How Do I Decrease My Tendency to Excess Inflammation?
Medically, we do this by using steroids such as prednisone or the Non-Steroidal Anti-Inflammatory Drugs (NSAIDs, e.g. medications in the Motrin® family). Unfortunately, both of these can be fairly toxic. In the long run, using diet and nutrition is a much safer and more effective way to get your inflammatory system into balance.
A recent study, for example, showed that taking a multivitamin can reduce inflammation with vitamin C and B6 seeming to play the largest role. A good multivitamin powder replaces 35 tablets of supplements with one good tasting drink, and makes nutritional support easy. Many other natural therapies (see below) are also helpful in decreasing inflammation.
For acute injury, remember the old standbys. These have the initials R.I.C.E., which stand for Rest, Ice, Compression and Elevation. These are the standard therapies recommended by coaches, trainers, and other professionals to address muscle or joint injuries such as sprains or strains. When combined with Traumeel (one of several wonderful products for traumatic injuries that contains arnica), acute injuries heal much more quickly. Adding another supplement called MSM can help when tissue healing is necessary (e.g., sprains or broken bones). A good multivitamin powder can also give overall support for healing as well.
Inflammation is part of our natural healing process. Whenever there is injury, our body puts out “cytokines” in those areas to bring in white blood cells to knock out any infections and bring in other cells to begin the healing process. Because of this, healthy inflammation is a very beneficial tool that our body uses to heal. The cells come in, eliminate any infections, fix the problem, and then dissipate. When healthy, it is almost always localized and short-term.
Inflammation can become unhealthy, however. In these situations it is often generalized throughout the body. In addition to causing pain and disability, it can also cause premature aging. As noted above, anytime you see the letters “-itis” at the end of the word, it tells you that unhealthy inflammation is present. Excess inflammation is very common. For example, over 40 million Americans have arthritis. The inflammation can then damage the joints, causing deformity. Allergic rhinitis, which causes swelling of the nasal passages, is also common, affecting approximately 40 million Americans. Gastritis and colitis, which cause abdominal pain, are two other examples. Dermatitis, including psoriasis and eczema, are inflammatory illnesses of the skin. Even Alzheimer’s disease and heart disease have been associated with increased inflammation. Asthma, with its associated bronchitis, is also an inflammatory condition—and one that has doubled in frequency during our lifetime. In addressing these allergies and asthma, we sometimes mistakenly focus on the trigger. But the trigger is not the main problem because most people don’t have problems when they come in contact with that trigger. It is more important to look at the cause of the overall reactivity in each individual.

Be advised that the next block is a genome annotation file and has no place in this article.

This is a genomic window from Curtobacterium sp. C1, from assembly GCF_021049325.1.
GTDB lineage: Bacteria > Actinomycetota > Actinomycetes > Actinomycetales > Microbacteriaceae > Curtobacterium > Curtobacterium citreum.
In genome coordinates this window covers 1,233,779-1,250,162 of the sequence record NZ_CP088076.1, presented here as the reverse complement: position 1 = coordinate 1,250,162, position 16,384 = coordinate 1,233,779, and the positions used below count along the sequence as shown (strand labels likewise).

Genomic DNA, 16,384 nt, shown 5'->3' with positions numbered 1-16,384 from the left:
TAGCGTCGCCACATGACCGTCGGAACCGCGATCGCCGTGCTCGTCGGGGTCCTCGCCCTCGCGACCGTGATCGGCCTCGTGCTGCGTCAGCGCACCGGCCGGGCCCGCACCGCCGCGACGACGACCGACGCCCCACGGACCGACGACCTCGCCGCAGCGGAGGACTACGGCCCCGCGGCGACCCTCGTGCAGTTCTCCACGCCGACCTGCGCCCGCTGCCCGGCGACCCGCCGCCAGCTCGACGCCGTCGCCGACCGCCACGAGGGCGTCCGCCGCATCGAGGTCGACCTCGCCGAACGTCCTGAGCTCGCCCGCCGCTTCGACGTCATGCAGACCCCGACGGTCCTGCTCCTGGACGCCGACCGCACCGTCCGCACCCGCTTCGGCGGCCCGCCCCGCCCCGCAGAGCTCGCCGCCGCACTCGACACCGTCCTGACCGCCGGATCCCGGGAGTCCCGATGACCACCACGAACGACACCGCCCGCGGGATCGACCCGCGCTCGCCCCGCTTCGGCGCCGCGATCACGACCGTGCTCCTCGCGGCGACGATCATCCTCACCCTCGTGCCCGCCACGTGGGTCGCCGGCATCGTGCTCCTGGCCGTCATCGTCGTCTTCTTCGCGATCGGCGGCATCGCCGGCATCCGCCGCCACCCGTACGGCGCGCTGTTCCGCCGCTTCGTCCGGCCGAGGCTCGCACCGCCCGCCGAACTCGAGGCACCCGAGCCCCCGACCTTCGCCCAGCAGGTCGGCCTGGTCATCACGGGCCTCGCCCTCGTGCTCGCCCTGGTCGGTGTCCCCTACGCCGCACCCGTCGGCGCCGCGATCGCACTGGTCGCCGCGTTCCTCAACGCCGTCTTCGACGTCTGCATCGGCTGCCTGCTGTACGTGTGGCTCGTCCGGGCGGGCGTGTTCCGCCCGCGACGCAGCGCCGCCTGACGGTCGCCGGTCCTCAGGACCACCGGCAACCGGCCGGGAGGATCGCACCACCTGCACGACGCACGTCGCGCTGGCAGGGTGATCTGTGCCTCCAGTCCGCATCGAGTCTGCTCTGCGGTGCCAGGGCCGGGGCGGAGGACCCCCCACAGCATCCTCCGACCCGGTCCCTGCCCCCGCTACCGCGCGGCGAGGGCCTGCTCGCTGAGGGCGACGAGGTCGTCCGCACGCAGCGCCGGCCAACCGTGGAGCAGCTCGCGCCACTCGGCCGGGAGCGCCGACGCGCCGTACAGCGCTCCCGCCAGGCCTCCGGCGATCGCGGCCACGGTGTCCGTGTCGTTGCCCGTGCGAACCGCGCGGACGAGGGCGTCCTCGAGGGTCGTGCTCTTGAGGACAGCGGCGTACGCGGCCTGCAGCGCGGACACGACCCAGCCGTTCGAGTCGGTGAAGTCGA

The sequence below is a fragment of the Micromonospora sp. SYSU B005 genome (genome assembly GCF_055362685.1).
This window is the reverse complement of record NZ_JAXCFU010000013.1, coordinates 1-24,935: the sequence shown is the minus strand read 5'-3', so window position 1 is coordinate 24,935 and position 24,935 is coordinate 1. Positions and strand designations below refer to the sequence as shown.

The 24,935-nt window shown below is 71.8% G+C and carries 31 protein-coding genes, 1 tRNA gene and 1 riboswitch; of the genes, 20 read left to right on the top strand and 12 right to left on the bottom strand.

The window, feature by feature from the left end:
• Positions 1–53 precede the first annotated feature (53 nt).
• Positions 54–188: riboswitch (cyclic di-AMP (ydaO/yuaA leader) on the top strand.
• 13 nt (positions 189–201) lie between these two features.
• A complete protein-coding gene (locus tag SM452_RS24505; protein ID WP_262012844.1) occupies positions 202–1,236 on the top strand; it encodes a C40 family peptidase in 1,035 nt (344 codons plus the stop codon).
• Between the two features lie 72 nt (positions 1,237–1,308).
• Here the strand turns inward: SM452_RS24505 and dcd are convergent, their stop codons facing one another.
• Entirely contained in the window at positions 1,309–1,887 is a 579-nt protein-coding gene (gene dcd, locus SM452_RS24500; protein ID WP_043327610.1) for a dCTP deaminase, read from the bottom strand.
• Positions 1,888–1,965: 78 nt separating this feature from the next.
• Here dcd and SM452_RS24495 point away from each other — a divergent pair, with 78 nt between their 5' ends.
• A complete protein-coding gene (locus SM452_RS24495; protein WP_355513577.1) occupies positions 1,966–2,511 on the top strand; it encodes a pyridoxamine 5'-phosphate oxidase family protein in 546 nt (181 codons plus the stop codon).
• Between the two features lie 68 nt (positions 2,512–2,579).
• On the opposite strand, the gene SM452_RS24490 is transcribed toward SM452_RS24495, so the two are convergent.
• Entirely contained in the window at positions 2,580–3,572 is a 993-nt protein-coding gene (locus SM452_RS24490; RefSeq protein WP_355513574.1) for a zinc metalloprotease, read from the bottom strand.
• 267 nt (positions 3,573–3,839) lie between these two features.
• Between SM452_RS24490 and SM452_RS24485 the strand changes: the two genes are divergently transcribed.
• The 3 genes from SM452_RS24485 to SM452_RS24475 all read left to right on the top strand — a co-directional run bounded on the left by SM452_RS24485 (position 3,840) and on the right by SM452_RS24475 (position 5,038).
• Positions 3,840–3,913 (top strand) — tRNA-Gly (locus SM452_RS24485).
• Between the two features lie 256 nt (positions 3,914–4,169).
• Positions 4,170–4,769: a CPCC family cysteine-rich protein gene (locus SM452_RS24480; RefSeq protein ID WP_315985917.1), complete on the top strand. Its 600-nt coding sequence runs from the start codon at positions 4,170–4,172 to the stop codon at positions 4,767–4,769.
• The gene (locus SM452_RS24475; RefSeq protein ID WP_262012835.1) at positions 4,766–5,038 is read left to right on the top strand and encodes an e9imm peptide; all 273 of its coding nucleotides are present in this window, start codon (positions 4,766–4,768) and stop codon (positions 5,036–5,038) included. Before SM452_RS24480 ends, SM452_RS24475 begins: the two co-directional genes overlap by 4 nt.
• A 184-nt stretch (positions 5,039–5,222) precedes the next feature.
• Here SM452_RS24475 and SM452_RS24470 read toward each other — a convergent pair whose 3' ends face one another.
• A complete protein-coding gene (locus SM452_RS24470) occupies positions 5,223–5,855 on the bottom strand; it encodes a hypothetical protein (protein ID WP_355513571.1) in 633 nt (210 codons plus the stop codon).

We are now beginning to understand why we are so much more prone to inflammation these days than we were in the past. As noted above, clues for understanding this can be found by looking at how the modern diet has changed over the last several thousand years.